Baroque Versus Rococo: What's the Difference?

To the person who simply enjoys beautiful art and architecture, distinctions like "baroque" or "rococo" might seem overly technical. In fact, they quite likely mix up Rococo works as actually being baroque -- and it is quite understandable. There is, however, a difference. Baroque was born out of Rome in the early 1600's as part of the Counter-Reformation and continued to see expression throughout the 1700's. Rococo, on the other hand, started a century later than the baroque movement, taking root in the 1700's. 

There are plenty of similarities between baroque and rococo but there are also key differences to help distinguish them. Baroque is sometimes characterized as the "masculine" expression of the two and Rococo the "feminine."  Baroque art was intended to inspire and draw upon emotion -- and one will see this especially in baroque paintings found on the ceilings and in the domes of so many baroque churches, as well as in its sculpture. These figures seem almost alive; they are dynamic and in motion -- rather than static or classically serene. One can think here of windswept robes, or emotive actions and gestures frozen midstream in time. The baroque movement too loved to play with perspective and illusion -- trompe l'oeil -- as well as light and darkness.  Baroque works also favoured gold gilt decoration, frequently paired with neutral colours.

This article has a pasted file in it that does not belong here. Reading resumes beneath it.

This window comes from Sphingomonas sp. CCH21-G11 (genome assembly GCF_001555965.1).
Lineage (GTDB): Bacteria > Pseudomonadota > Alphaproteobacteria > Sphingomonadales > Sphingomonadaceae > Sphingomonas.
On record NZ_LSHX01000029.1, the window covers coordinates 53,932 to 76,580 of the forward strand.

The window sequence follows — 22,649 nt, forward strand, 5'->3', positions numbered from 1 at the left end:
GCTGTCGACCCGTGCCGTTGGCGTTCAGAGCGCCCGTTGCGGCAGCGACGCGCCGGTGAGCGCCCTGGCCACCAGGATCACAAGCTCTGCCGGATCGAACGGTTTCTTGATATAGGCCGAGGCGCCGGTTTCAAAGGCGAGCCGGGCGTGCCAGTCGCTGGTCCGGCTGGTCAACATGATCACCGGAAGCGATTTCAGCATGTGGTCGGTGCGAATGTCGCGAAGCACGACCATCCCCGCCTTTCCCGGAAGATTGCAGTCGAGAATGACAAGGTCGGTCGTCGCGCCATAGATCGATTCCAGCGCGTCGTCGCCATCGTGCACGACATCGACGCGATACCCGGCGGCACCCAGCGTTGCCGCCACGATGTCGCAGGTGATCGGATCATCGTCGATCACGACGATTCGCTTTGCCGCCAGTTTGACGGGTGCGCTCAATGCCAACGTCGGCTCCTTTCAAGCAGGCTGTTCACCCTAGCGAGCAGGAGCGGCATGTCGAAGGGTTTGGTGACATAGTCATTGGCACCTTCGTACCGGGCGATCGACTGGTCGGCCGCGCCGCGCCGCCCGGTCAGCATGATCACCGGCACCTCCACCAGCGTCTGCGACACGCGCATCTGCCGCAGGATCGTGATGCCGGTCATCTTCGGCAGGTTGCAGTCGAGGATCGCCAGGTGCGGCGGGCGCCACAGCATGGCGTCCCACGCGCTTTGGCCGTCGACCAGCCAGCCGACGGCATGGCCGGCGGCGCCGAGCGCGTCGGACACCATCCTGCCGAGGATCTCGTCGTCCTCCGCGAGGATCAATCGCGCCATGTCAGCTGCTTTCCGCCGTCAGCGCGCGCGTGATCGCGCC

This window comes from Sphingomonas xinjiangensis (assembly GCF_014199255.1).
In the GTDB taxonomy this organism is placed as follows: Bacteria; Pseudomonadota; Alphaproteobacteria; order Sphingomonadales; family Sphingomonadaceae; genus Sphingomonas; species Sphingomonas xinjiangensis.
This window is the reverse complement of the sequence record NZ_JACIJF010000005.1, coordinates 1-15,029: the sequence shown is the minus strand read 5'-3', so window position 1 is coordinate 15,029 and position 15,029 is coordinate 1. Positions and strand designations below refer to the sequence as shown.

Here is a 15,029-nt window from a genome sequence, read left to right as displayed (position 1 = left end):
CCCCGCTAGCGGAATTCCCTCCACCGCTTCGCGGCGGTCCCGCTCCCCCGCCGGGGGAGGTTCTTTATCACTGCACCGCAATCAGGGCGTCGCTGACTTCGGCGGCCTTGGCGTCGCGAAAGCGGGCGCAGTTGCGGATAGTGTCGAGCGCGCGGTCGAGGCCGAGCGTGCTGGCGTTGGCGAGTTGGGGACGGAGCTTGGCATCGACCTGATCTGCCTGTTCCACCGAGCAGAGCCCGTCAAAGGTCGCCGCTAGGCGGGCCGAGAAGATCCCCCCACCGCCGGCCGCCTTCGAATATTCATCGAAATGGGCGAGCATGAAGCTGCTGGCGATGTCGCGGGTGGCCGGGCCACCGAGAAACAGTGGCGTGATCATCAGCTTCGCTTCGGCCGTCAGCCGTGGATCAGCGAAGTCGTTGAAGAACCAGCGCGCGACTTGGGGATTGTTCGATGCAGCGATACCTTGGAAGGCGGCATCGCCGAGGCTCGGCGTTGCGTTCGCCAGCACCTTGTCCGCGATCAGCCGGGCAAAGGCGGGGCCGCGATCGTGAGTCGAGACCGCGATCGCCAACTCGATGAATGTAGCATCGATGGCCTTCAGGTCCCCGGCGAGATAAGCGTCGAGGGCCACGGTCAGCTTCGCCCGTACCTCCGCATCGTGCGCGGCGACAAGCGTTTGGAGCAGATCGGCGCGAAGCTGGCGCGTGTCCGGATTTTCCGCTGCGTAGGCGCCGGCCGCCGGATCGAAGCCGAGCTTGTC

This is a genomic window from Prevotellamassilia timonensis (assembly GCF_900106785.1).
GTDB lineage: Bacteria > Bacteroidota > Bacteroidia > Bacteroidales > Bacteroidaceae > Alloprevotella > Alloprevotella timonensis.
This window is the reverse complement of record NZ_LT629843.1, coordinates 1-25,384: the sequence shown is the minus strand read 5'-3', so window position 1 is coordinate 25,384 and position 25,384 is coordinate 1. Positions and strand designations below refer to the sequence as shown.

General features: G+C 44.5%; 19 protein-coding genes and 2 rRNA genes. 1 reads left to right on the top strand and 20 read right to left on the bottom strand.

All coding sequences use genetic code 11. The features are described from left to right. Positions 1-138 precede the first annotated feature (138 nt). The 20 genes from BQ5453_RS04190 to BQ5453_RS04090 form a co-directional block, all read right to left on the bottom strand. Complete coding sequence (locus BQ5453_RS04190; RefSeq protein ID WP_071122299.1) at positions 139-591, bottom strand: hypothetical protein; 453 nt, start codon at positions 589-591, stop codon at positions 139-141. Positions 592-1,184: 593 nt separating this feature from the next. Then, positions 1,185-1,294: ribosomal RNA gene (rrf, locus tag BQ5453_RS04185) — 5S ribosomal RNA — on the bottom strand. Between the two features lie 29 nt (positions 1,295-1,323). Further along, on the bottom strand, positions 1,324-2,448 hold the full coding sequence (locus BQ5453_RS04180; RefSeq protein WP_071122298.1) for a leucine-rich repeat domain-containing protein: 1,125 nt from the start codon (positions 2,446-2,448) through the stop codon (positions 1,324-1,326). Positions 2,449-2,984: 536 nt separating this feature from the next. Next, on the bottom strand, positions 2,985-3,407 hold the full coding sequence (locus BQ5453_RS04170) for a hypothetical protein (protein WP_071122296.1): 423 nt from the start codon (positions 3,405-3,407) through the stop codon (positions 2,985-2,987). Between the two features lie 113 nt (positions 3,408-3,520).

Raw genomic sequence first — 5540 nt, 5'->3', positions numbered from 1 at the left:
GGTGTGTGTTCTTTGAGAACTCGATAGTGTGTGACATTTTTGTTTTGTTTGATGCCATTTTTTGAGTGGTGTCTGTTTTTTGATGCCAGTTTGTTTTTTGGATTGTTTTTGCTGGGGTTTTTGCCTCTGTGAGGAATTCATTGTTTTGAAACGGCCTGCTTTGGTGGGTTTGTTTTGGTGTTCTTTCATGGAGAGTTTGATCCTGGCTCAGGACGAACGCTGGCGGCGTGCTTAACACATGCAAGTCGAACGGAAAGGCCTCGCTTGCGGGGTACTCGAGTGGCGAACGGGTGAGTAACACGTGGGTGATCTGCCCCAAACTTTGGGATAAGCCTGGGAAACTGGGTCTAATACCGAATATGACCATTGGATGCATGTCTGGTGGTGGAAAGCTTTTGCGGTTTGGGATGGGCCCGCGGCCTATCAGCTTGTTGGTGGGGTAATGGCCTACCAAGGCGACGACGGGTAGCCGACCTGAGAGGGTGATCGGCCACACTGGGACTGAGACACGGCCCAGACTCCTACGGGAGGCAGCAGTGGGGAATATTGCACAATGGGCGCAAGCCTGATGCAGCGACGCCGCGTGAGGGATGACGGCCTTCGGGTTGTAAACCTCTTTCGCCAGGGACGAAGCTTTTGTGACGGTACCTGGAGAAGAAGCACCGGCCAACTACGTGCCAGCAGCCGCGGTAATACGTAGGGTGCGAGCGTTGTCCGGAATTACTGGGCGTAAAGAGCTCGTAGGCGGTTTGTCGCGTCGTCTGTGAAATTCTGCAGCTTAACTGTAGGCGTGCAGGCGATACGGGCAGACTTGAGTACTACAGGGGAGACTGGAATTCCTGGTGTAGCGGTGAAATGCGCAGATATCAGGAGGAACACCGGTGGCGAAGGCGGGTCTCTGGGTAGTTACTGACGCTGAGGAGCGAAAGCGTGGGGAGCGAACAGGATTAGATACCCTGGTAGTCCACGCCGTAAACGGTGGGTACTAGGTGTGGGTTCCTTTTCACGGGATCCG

Turning toward the Rococo, we see this softened, especially in terms of the palette. Softer, pastel colours -- used quite liberally -- came into vogue. This was seen especially in the painting, but also in the selection of pastel coloured marbles. Rococo too was very ornamental, in fact one might say it was even more ornamental than the baroque, but in this slightly different, softer, more feminine expression. One might say that whereas the baroque focused on emotion and contortion, the Rococo focused on playful serenity.

If our readers want a quick way to try to ascertain whether a particular church might be baroque or Rococo, one of the best places to start looking is at the colour palette.  If you are seeing light and dark marbles with gold gilt decorations and contorted, illusionistic painted figures and scenes in brighter and darker colours, you're likely looking at baroque. If, on the other hand, you're seeing soft pastel colours in abundance, from the painted works to the marbles themselves, with figures more playful and delicate rather than emotive, you're quite likely looking at something Rococo. 

Here are two examples which might help to illustrate some of these differences.

Rococo - The Abbey Church of Wilhering, Austria

While not from this same abbey church, here is a look at the sacred liturgy offered within a Rococo context:

Baroque - Sant'Ignazio, Rome

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